Thursday, April 22, 2010

LaGrange Terrace -- "Colonnade Row"

In the 18th Century in England, elegant rowhouses designed to appear as a single structure began appearing in fashionable cities like Bath.  By the Regency period London's wealthy were living in similar developments along Regent's Park designed by leading architects like John Nash.  The idea took root in New York City with LaGrange Terrace.
Lagrange Terrace - Library of Congress

At the turn the 19th Century Lafayette Place extended only as far north as Great Jones Street.  In the area between Great Jones and Astor Place was an entertainment hall, Vauxhall Garden, established by Frenchborn Mssr. Delacroix who offered a variety of amusements.  John Jacob Astor purchased the plot in 1804 for $45,000 and Delacroix continued to pay rent on the space for another 20 years.

By 1826 Lafayette Place was extended north where it ended in a cul-de-sac at Astor Place.  Here, in 1831, Seth Green, an Albany builder and speculator, envisioned the grandest homes outside of London.  The nine houses he began building would become known as LaGrange Terrace, named after the country estate of LaFayette.  When completed in 1833 in what by now was the fashionable Bond Street area, they were unparalleled.


stereopticon view of LaGrange Terrace, mid-19th Century (author's collection)

Built entirely of white marble they boasted 15-foot deep yards to the front.  The first floor projected out eight feet, above which a two-story high colonnade of corinthian pillars (cut by prisoners from Sing-Sing) supported the cornice.  Tall French doors opened from each home onto the balcony where the columns were connected by wrought iron railings.   Elegant marble wreaths lined up over each door and window lintel and carved antefixae lined the roofline.  Low marble porches extended to the sidewalk.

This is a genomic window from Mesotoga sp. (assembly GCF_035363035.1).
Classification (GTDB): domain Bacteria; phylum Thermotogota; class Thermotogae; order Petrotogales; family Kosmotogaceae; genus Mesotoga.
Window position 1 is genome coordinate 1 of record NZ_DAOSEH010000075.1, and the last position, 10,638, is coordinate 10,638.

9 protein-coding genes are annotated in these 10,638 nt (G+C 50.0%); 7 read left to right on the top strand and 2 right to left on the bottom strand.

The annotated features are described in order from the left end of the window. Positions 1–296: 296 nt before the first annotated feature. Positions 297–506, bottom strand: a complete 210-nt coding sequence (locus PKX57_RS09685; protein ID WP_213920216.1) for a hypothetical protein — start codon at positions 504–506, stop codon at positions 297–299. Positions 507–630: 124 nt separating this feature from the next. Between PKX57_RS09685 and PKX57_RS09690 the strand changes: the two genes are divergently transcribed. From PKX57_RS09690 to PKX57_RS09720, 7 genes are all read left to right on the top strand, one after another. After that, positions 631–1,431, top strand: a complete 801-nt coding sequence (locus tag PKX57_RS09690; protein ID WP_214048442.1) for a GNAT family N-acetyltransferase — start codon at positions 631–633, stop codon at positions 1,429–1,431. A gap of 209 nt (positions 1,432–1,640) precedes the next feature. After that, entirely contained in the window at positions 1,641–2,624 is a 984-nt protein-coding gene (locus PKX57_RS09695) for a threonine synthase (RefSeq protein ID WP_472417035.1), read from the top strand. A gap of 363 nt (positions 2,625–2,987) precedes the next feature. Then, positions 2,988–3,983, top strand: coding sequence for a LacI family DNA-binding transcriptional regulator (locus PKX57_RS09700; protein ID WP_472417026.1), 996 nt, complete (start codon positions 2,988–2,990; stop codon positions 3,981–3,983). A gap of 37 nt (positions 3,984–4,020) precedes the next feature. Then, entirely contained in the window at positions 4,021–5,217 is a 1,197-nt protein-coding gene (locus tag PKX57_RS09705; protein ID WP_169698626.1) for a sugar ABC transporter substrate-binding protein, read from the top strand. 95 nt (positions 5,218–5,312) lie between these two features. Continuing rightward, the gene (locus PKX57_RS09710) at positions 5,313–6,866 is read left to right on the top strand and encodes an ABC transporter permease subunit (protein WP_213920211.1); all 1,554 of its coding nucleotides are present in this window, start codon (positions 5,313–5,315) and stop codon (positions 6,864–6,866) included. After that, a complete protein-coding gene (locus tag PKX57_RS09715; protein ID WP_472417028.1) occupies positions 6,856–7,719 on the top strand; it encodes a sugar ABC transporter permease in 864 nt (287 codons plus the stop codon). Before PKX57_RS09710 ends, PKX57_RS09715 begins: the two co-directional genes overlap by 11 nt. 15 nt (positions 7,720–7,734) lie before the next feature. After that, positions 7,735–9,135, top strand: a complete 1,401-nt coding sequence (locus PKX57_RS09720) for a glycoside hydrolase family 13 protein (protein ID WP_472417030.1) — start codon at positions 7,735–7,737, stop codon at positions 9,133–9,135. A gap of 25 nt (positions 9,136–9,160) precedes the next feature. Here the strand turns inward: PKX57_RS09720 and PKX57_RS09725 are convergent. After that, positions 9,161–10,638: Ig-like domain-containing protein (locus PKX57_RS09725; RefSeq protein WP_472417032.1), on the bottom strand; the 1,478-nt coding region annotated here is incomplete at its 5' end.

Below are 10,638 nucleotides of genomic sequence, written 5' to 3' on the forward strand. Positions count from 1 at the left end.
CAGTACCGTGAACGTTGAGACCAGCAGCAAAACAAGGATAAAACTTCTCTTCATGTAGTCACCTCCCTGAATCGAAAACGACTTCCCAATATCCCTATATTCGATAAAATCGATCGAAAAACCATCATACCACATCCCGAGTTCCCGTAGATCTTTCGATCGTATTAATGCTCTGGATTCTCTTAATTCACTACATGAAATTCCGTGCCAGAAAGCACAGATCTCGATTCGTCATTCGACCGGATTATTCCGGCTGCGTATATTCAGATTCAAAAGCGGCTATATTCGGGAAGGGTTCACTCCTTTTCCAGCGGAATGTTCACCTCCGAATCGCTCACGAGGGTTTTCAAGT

Each 27-foot wide residence had 26 rooms.  Astonishingly, the owners enjoyed an ingenious form of central heating, indoor toilets, a "bathing room," and both hot and cold running water -- comforts that would not become common for nearly a century.  Inside mahogany doors swung on silver hinges.  Marble mantles were installed under deep plaster ceiling details and carved Grecian columns separated the parlors.

Almost instantly the city's elite moved in.  John Jacob Astor II took possession of No. 424.  Cornelius Vanderbilt and Washington Irving lived here as did Warren Delano, grandfather of Franklin Roosevelt.  And when President John Tyler courted Julia Gardiner, it was at her father's home at No. 430.  Across the street the Astor Library was built and, nearby, the Opera House.
Photographs NYPL Collection

In 1851 Israel Underhill purchased Nos. 43 and 45 and transformed the residences into a "family hotel" called The Oriental for members of the upperclass who did not care to "keep house."  Here wealthy families could enjoy the status of the address and the comforts of the Terrace without the bother of maintaining their own staff of servants.

The trend of New York's priviledged, however, has always been to move northward ahead of the commercial district.  By the 1860s people like J. P. Morgan were building great brownstone mansions in the new Murray Hill section of the City.  The Bond Street enclave began changing and the wealthy, one-by-one, left Lagrange Terrace.

In 1875 the five southern-most houses became The Colonnade Hotel with an entrance on Broadway.  By the turn of the century they had been dynamited, leaving only the four houses that remain today.  The Oriental lasted as a boarding house until 1915, a few years after the Lagrange porches and yards had been stripped away to enlarge the sidewalk.  In 1918 an unsightly two story addition was added to the roof of Nos. 42 and 43.  The demise of the grandest residential development in City history was well on its way.

Ignored and forgotten Lagrange Terrace, which at some point began being known as The Colonnade, continued to deteriorate.  A hodge-podge of shops infiltrated the street levels.  The marble, attacked by acid rain and vehicle exhaust, eroded.  Floors sagged.  The graceful marble artefixae along the cornice fell away until today they exist only on the northernmost house.

In 1965 the Landmarks Preservation Commission gained landmark designation for Lagrange Terrace, touting it as "...four remaining town houses which are unified in appearance by a beautifully executed two-story Corinthian colonnade.  The group is one of the treasures of our architectural heritage and is a superb example of civic-minded planning."
Unfortunately, landmark designation does not ensure preservation nor restoration.  Today the once-imposing marble houses are in a heartbreaking state of deterioration.  But even in their present condition, they are a remarkable relic of an elegant age.

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